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The woman that did mine told me to consider it a meat that you would get from the grocery store.  It must be refrigerated soon and processed within a few days


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#18 of 26 Old 09-02-2011, 09:33 PM
 
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yeahthat.gif

 

I dried mine when ds3 was 2 days old (it was in the fridge until then). After it's dried, you have more time to get it ground up & encapsulated. For the best longevity, you should keep the capsules in the fridge or freezer. My leftovers from ds3 are in the deep freeze.


mom to all boys B: 08/01ribboncesarean.gif,  C: 07/05 uc.jpg, N: 03/09 uc.jpg, M: 01/12 uc.jpg and far too many lost onesintactlact.gifsaynovax.gif

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#19 of 26 Old 09-04-2011, 12:04 PM
 
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On a lighter note, I just heard of a man in Bellingham, WA who will make confectionery candies out of your placenta! ROTFLMAO.gif


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#20 of 26 Old 09-06-2011, 03:44 AM
 
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I talked with my partner about this this past weekend and he said he'll help me dehydrate and encapsulate it!!  I have the best boyfriend... :)

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#21 of 26 Old 09-14-2011, 02:20 PM
 
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I *tried* to do this last time, but it smelled *really* bad in the oven and I think I overcooked it. I still saved it, and I have a ziplock of dried placenta pieces in the freezer from 5 1/2 years ago! Luckily for me I didn't have PPD, though I did feel a bit sad sometimes after our x-country family guests left and I wasn't going to have visitors for a while - we ended up moving back home with a 4 mo old and I was too busy to be depressed! That is definitely a time I would have liked to have placental support, though!

 

I'm thinking about paying someone to encapsulate it for me this time. I could just steam it and dehydrate it myself, but I'm nervous that I'll screw it up again.

 

I've heard of people chopping the raw placenta into little bits and throwing a few in a smoothie, it is supposed to cover the smell. OTOH, I remember something about chinese medicine saying it is better to cook it (steam, maybe?) before eating or dehydrating it.


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#22 of 26 Old 09-14-2011, 02:27 PM
 
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My midwifery has people that will encapsulate for under $100!  I'm so excited!


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#23 of 26 Old 01-08-2012, 08:38 AM
 
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i'm returning to this thread to get ready to do-it-myself, and i'm wondering, for those of you who have done it before, how do you fill them?  devaskyla, you've mentioned scooping up the powder with one side of the capsule.  i'm wondering if there's any little gadget that helps you fill them, like a mini funnel or something, or if there's some other trick that just isn't occurring to me.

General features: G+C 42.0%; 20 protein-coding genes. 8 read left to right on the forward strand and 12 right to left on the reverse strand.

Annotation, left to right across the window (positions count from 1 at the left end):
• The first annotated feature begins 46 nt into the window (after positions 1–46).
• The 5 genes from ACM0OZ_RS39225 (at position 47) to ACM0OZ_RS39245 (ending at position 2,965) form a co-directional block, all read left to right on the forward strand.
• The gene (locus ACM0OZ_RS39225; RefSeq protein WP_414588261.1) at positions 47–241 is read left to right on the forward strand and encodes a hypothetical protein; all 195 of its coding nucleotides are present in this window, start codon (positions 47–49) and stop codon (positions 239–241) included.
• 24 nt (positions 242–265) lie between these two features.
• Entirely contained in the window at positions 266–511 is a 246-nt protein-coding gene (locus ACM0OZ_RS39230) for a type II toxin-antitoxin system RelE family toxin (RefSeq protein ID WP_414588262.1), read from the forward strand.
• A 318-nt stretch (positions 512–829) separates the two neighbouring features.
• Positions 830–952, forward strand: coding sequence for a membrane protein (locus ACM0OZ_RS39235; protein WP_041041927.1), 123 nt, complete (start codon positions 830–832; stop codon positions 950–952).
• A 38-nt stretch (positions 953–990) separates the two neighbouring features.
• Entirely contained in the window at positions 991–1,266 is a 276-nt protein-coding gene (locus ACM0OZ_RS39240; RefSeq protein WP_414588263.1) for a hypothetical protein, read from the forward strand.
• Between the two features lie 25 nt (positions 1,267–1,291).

thanks. :)


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#24 of 26 Old 01-08-2012, 12:50 PM
 
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Quote:
Originally Posted by HardCoreMom View Post

i'm returning to this thread to get ready to do-it-myself, and i'm wondering, for those of you who have done it before, how do you fill them?  devaskyla, you've mentioned scooping up the powder with one side of the capsule.  i'm wondering if there's any little gadget that helps you fill them, like a mini funnel or something, or if there's some other trick that just isn't occurring to me.

 

thanks. :)


If you have a compounding pharmacy nearby I bet you could call them and ask what the most efficient way is to fill capsules or if they have a gadget you can buy to help do it.  Just a thought.
 

 

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#25 of 26 Old 01-08-2012, 02:08 PM
 
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that's a funny suggestion to me, because my dad is actually a pharmacist who does a lot of compounding, himself.  but i could never ask him, cause, well... he really wouldn't understand the whole placenta thing, iykwim.  i'm thinking of rolling a little piece of paper into a funnel and spooning it in with one of the tiny measuring spoons i have.

 

a good idea with the pharmacy, though!


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#26 of 26 Old 01-08-2012, 03:45 PM
 
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There's several devices on the market to fill capsules. I found this one with a quick google search http://www.ahealthya.com/capsule_machine.htm You can probably find something at a health food store.


mom to all boys B: 08/01ribboncesarean.gif,  C: 07/05 uc.jpg, N: 03/09 uc.jpg, M: 01/12 uc.jpg and far too many lost onesintactlact.gifsaynovax.gif